Women trust friends more than partners or celebrities when it comes to brand referrals

New research reveals

New research released today reveals what motivates UK consumers to refer brands to friends and family, which sectors and brands are most referable, and which qualities a brand should possess to be referred.

According to the survey results from Mention Me, UK consumers value the opinion of a friend or family member most with 41 per cent of those questioned put off referring a brand if they’d been told not to shop there, compared to only 36 per cent put off by negative press or social media coverage. Of those questioned people would trust a friend (50 per cent) slightly more than a partner or spouse (46 per cent), and only marginally fewer people (21 per cent) would trust an online review from the public than their parents at (23 per cent).

Key findings that highlight increasing disillusionment with influencer marketing and social media:

  • Only three per cent of those questioned would trust a celebrity recommendation
  • Only five per cent a blogger, youtube influencer or other and two per cent a politician
  • Only 18 per cent of those questioned are put off referring by lack of support channels such as live chat or social media
  • Only 15 per cent of those questioned said they would not refer if the shopping experience wasn’t mobile friendly
  • Only 22 per cent if they weren’t offered a customer feedback mechanism

Getting the right deal is still very important for UK shoppers with 53 per cent of those questioned selecting a percentage or money off future orders as the most attractive offer. This compares to only 11 per cent choosing free delivery, 10 per cent choosing a free gift and a sobering 1.9 per cent a charitable donation. We are also a selfish nation when it comes to referral with 59 per cent of those questioned choosing money off for themselves for making a referral compared to only 16 per cent choosing money off for their friend or family on purchase.

Key findings for which qualities people would like a brand to have in order to refer them:

  • 76 per cent of those questioned value a brand being trustworthy or credible to refer them
  • For 68 per cent of those questioned a brand offering good value products is very important and 43 per cent big discounts
  • Only 23 per cent of those questioned rated a brand’s charitable status as very important for referral, 29 per cent it’s environmental credentials and 35 per cent having shared values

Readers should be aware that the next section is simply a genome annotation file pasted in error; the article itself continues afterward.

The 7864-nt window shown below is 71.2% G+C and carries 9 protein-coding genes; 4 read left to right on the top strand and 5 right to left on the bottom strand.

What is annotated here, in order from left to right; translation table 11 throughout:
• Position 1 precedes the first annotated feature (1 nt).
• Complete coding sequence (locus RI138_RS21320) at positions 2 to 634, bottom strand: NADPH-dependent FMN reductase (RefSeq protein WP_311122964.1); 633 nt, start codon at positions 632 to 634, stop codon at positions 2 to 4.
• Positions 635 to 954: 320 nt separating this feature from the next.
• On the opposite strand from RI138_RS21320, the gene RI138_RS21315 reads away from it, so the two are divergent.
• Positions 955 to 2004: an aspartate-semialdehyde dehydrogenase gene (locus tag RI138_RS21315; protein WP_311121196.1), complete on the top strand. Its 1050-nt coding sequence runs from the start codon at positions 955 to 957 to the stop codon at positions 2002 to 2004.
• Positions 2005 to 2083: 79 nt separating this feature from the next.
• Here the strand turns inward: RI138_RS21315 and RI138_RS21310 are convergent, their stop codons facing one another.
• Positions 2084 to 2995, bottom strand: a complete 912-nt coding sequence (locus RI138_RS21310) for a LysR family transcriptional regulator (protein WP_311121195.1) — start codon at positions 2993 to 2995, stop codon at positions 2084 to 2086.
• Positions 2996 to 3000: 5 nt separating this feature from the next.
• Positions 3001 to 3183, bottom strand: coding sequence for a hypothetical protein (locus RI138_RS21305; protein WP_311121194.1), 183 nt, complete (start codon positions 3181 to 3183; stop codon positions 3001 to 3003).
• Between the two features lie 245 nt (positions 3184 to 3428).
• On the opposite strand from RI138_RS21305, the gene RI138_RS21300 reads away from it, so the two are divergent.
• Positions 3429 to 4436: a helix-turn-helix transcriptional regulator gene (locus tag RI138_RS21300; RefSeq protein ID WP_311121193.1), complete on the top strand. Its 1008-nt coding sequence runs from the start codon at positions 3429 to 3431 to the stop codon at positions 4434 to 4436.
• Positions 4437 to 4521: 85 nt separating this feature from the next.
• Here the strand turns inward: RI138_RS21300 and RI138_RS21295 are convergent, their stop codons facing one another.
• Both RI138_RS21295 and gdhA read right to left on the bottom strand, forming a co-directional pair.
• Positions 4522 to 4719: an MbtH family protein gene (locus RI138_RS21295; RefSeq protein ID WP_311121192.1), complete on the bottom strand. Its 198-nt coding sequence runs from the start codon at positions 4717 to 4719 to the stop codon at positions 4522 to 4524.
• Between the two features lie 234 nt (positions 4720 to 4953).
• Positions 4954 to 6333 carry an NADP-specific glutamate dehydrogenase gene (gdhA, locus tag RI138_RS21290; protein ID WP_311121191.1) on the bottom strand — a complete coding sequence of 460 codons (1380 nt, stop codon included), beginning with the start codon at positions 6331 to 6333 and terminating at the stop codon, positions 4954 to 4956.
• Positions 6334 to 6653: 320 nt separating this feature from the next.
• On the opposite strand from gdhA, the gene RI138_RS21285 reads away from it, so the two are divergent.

• Good quality products: 73 per cent
  • Good customer service: 59 per cent
  • A brand being innovative or creative: only 21 per cent

Overall with both sexes the most referable sectors for referral relate to experiences: Food & drink (65 per cent), holiday & travel (57 per cent), leisure / entertainment (42 per cent). Technology (48 per cent) and Financial services (43 per cent) also rate highly  There are some marked differences with 40 per cent of women very likely to refer fashion and beauty, compared to only 9 per cent of men likely to refer a men’s fashion brand, and one fifth of the men interviewed were very likely to refer a tech brand compared to only one tenth of women.

The top five brands that those questioned have or would consider referring are:

  • Lidl (58 per cent), Co-op (50 per cent), Nationwide (49 per cent), BA (48 per cent) and Pizza Express (47 per cent)

“This research reveals that brands need to really focus on understanding what drives and inspires their customers to want to share and refer experiences - and that it’s not all just about offering the biggest discount”, comments Andy Cockburn, CEO of Mention Me.

Other key findings:

  • 29 per cent of those questioned hold off making major purchases or Christmas shopping until the Black Friday sales
  • Trusting a celebrity, blogger or Youtube influencer decreases with age with 37 per cent of those under 34 trusting a referral and only 5 per cent of those over 45
  • Cost cutting more important with the younger generation with 36 per cent of those under 34 valuing a free gift compared to only 12 per cent of those over 45
  • We get less charitable as we get older with only 16 per cent of those questioned over 55 rating a brand being charitable as very important compared to 34 per cent of the 18-24 age range
  • Green credentials for a brand less important for the older consumer with 23 per cent of the over 55’s rating this as important or compared to 39 per cent of the 18-24 year olds
  • A brand being innovative or creative is almost twice as important for the young with 41 per cent of the 18-24 year olds rating this as very important and only 24 per cent of the 55+ age range
  • Percentage discounts are perceived as more desirable (34 per cent of those questioned) than money off future orders (19 per cent of those questioned)

Mention Me partnered with One Poll for this survey, who questioned 2,000 UK consumers. The survey was completed 15th September 2017.

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